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  • Lee Calver
  • 10 June 2014
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Government ‘naming and shaming’ minimum wage underpayers may not get desired results

As part of a new crackdown, the Government has ‘named and shamed’ 25 employers that have failed to pay their employees the minimum wage. However, will the Government suffer a backlash in the coming weeks as a result of releasing the latest minimum wage offenders list, which contains the largest number of employers publicly named since a new regime was announced last year?

We spoke to the tool hire giant, HSS Hire Service Group Ltd, who expressed its outrage at the decision to include its name on the list.

Explaining the situation, a spokesperson for HSS informed us:

"In October 2013 the pay of 15 colleagues was not updated with the changes to the minimum wage in that month. This was an administrative error that was immediately corrected and the underpayment (between 47p and £25 each - a total of £150) was reimbursed within the month. Further, we received an acknowledgement from HMRC confirming that they were satisfied with our response.”

They continued:

"Given these facts, it is ludicrous that HSS should have been listed with companies which actually contravene employment law. We consider this action to be both outrageous and deeply damaging to HSS' hard won reputation as a meticulously fair, inclusive and strongly progressive employer. We are currently seeking legal advice on our position and we will be seeking a robust apology from the minister concerned."

Concluding, HSS stated:

“The minimum wage is one of the most important workplace rights. It is a fundamental that we value, respect and adhere to – always. We employ 2,820 colleagues, we are committed to paying them all fairly and legally and we have a strong track record of investing in our people.”

The Government revealed that it is trying to send a message to employers to let them know that if they break the law they will face tough consequences. Plans include increasing fines so that an employer underpaying ten employees could face penalties of up to £200,000, as outlined in the Queen’s Speech last week. Under current rules however, the 25 businesses face penalties of just over £21,000, as employers can only face maximum fines of £20,000 irrespective of the number of employees affected.

Between them, the 25 businesses accounted for a mere £43,000 of the £4.6m that HM Revenue and Customs says was owed in arrears to people working for less than the minimum wage over the past year. However, while 25 employers have been ‘named and shamed’, a Premier League football club has escaped being named for underpaying workers.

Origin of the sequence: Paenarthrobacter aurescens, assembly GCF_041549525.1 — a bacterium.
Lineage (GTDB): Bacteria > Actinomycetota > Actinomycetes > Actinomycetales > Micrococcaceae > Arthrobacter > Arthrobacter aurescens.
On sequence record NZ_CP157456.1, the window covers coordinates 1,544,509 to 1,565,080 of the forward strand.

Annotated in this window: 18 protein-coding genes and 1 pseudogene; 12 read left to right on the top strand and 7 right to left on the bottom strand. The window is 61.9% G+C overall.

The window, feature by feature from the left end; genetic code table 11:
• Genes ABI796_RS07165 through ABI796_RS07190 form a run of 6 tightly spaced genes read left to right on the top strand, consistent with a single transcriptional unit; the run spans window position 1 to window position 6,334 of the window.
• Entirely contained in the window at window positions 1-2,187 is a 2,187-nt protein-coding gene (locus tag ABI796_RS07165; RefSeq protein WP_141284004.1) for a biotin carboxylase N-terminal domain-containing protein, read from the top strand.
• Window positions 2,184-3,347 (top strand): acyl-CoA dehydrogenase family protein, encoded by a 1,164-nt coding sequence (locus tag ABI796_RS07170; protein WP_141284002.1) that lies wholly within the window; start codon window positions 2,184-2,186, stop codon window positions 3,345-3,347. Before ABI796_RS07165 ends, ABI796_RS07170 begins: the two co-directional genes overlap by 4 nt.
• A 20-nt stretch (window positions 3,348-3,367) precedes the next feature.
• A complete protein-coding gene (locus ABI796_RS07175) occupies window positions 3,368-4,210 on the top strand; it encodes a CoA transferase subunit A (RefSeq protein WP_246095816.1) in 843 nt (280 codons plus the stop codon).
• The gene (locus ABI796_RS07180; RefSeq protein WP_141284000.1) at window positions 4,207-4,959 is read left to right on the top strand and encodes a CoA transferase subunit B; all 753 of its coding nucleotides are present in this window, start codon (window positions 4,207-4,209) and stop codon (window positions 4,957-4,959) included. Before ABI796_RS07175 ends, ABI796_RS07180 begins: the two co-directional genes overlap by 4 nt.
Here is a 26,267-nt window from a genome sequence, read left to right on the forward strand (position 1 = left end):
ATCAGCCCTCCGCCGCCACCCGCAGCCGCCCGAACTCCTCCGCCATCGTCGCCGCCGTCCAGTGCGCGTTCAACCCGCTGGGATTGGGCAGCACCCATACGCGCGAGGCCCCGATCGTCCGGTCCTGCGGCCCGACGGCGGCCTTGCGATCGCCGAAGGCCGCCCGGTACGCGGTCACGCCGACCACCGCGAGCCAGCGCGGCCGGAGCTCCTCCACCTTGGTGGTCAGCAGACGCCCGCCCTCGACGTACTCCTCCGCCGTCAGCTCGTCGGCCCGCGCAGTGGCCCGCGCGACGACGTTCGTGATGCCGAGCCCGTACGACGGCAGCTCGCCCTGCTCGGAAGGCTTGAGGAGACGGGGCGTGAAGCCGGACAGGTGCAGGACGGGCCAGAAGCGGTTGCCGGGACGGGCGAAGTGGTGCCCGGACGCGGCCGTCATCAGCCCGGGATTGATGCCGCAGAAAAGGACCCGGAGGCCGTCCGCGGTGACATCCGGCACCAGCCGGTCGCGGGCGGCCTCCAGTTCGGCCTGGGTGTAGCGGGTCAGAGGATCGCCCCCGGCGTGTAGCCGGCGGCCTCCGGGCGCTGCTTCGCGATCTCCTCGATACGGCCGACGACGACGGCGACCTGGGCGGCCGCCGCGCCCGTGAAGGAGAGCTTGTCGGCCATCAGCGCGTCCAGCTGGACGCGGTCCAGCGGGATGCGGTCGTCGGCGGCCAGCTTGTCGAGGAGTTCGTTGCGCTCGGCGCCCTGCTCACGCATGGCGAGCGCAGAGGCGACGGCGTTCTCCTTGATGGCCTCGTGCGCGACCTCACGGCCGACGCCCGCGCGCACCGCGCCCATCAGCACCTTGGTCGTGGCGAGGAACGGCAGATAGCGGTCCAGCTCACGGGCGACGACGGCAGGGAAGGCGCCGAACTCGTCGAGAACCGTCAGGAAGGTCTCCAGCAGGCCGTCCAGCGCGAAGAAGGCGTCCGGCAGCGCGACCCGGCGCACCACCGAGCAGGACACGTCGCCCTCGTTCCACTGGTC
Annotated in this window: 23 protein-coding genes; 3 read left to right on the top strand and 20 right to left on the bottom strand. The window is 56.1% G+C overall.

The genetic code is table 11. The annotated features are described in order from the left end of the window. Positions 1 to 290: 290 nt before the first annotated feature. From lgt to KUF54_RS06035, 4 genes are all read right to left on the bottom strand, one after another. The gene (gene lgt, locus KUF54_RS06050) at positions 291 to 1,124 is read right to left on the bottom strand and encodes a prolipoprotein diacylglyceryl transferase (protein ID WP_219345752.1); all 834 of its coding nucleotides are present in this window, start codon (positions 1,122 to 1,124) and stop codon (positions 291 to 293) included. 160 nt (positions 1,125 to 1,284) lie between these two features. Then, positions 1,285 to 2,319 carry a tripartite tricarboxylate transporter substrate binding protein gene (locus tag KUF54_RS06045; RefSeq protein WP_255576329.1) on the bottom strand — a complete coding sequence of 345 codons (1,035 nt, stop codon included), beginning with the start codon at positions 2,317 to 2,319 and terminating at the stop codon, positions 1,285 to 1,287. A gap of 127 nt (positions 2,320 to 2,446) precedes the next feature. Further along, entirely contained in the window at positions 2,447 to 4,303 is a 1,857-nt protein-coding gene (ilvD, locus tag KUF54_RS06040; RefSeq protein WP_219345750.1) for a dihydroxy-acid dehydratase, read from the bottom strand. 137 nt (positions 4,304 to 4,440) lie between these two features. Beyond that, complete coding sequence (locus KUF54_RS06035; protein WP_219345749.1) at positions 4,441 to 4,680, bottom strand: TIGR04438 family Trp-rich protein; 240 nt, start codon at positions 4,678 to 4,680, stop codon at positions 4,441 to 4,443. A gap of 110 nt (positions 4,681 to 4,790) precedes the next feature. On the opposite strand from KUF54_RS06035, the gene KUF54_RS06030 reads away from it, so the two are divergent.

It was revealed that the football club made staff pay for their uniforms and also made deductions for travelling time, and as a result had to pay arrears of more than £27,500 to 3,000 workers.

Furthermore, a recruitment agency, which HMRC also chose not to name, was ordered to pay more than £167,000 after classifying some workers as unpaid interns.

When questioned as to why HMRC would not publish the names of the football club or recruitment firm, a spokesperson stated:

“HMRC has strict rules about taxpayer confidentiality, so we would only name businesses in exceptional circumstances.

“In this particular instance, the decision was taken not to name the businesses specifically.”

The decision not to explicitly name these employers has come under scrutiny, while the naming of certain businesses in the list of 25 has also been criticised, as explained by HSS.

With HSS already seeking legal advice on its position, it remains to be seen whether any other companies on the list will do the same. It appears that the Government may have to rethink its strategy about ‘naming and shaming’ companies in the future if this is to be the outcome following the release of any list.

The national minimum wage currently stands at £6.31 for workers aged 22 and above, £5.03 for those between 18 and 20, and £3.72 for employees under 18.

If you are in the same position as HSS Hire or believe you have been included on the list unfairly but for a different reason, please let us know. Having seen the list and heard from HSS, are you concerned that you need to change certain things to ensure you will not flout minimum wage laws and potentially incur huge fines in the future?

Provide us with your views and feelings on this in our latest forum discussion group here.